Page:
Preference if it is better to have a certificate or as degree when applying for jobs

Jul 3, 2018
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I am trying to decide wether to go for an AS degree in baking/pastry or to go to a certificate program. Does anyone have any advice for me?
Jun 22, 2017
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I am trying to decide wether to go for an AS degree in baking/pastry or to go to a certificate program. Does anyone have any advice for me?

Hello Jolene, welcome to the forum.

It might help to understand the difference between a certificate and a degree.

A certificate is just the culinary training—it so focus is the ingredients, the science, The preparation, the baking, the serving, the storing.

A degree is both culinary and business management training. In a degree program you’re going to complete all of the culinary components in addition to courses on topics like product development, product costing, kitchen management, principles of the hospitality industry.

It’s not to say one is better than the other. It’s about where you’re focuses. It’s also about the specific school for that specific training. The school you choose is extremely important. Let’s say you wanted to focus on bread and Viennoiseries. If you attended the San Francisco Baking Institute (SFBI) you would not be able to earn a degree; since they are not accredited they do not have a degree program. SFBI is purely culinary training.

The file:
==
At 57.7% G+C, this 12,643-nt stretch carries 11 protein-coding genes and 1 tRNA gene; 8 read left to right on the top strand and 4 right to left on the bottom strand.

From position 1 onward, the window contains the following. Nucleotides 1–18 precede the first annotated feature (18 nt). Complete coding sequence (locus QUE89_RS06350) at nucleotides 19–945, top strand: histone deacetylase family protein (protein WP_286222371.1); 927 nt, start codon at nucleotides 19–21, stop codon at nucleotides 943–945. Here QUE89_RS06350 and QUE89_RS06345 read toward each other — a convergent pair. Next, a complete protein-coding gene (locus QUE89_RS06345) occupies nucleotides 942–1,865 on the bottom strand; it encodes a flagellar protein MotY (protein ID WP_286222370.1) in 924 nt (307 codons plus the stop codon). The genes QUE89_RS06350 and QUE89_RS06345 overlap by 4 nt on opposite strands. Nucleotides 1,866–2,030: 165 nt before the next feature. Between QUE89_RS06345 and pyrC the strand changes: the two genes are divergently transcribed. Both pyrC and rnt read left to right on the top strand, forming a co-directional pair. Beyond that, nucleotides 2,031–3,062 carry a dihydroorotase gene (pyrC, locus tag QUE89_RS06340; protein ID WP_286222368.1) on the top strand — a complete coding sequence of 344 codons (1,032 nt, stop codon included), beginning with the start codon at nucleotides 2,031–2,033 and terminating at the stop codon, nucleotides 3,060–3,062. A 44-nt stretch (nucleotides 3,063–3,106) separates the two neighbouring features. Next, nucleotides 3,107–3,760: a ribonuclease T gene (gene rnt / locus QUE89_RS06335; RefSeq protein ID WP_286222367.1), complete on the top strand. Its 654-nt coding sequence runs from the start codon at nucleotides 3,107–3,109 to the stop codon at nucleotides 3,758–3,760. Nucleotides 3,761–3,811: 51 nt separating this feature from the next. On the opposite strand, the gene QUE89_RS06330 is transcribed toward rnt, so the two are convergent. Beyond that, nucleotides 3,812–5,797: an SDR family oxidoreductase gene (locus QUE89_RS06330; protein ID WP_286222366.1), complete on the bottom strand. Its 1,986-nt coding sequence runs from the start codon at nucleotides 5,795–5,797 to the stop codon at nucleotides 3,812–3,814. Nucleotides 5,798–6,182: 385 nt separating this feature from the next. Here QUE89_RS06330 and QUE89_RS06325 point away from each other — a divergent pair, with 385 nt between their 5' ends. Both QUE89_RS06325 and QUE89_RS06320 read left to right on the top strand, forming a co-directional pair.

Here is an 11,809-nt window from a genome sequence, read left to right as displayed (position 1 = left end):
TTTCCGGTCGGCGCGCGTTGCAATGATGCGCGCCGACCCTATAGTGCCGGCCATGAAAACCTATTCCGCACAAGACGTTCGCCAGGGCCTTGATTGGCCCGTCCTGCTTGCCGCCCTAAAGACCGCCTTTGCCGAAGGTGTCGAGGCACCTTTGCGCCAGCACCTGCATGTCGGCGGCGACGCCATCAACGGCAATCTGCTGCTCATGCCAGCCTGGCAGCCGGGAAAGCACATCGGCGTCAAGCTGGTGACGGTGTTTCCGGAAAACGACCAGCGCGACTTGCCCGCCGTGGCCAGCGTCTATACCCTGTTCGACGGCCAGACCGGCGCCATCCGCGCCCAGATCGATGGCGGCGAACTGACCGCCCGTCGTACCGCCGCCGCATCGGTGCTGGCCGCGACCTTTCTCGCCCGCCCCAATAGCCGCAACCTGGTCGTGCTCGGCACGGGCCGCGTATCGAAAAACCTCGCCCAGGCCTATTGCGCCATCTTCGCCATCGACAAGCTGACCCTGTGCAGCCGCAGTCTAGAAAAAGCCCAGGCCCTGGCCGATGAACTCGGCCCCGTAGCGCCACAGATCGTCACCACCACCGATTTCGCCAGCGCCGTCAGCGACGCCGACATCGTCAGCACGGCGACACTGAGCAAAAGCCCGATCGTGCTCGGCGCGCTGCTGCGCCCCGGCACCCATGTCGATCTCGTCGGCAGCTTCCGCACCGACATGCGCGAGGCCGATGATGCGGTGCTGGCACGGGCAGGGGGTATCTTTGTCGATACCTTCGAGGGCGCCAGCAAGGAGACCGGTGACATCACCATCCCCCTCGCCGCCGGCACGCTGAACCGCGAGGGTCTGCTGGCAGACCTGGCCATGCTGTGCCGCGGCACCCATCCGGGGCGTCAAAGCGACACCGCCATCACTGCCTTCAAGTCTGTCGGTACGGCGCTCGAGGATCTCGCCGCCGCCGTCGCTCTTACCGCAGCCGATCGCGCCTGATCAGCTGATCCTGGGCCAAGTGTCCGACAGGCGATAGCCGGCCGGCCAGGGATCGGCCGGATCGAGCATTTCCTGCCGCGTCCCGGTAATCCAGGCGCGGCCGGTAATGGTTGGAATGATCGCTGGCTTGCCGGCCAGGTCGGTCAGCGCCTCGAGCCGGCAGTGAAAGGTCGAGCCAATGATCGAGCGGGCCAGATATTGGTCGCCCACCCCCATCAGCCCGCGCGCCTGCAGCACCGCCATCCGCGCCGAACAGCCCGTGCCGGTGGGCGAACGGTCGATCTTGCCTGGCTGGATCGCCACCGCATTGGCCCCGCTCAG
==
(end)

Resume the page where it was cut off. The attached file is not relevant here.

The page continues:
Yet, having SFBI on your resume is like having an Ivy League school listed on your resume. SFBI founder Michel Suas has an international reputation as both a master baker and instructor. The who’s who’s of bakeries in the United States and restaurants have hired Suas as a consultant to set up their bakery operations. Suas is that good. Bakeries such as Acme Bread, Grace Baking, and Thomas Keller have hired Suas to set up their bakeries. The US team for the Coupe du Monde de la Boulangerie trained at Suas’ SFBI. So students coming out of his program don’t need a degree to find their way into the top restaurants and bakeries in the United States.

If you live or want to live in a city with an internationally known food economy, like San Francisco, London, Paris, Tokyo, or Palermo, then a degree from an internationally recognized culinary school will probably get you farther than a certificate. Such areas have very competitive job markets, so the eligible labor pool will have degrees.

Outside of these food economies, a certificate is probably fine. Even if you focus specifically on the culinary aspects, and not train for the management side of the bakery, you’ll end up learning some of the business aspects as part of your daily work.
Mar 26, 2013
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Welcome to the forum! :)

I have no experience with the US educational system I'm afraid, but I guess it depends on what you are looking to do with the qualification. Could you tell us more about your plans?

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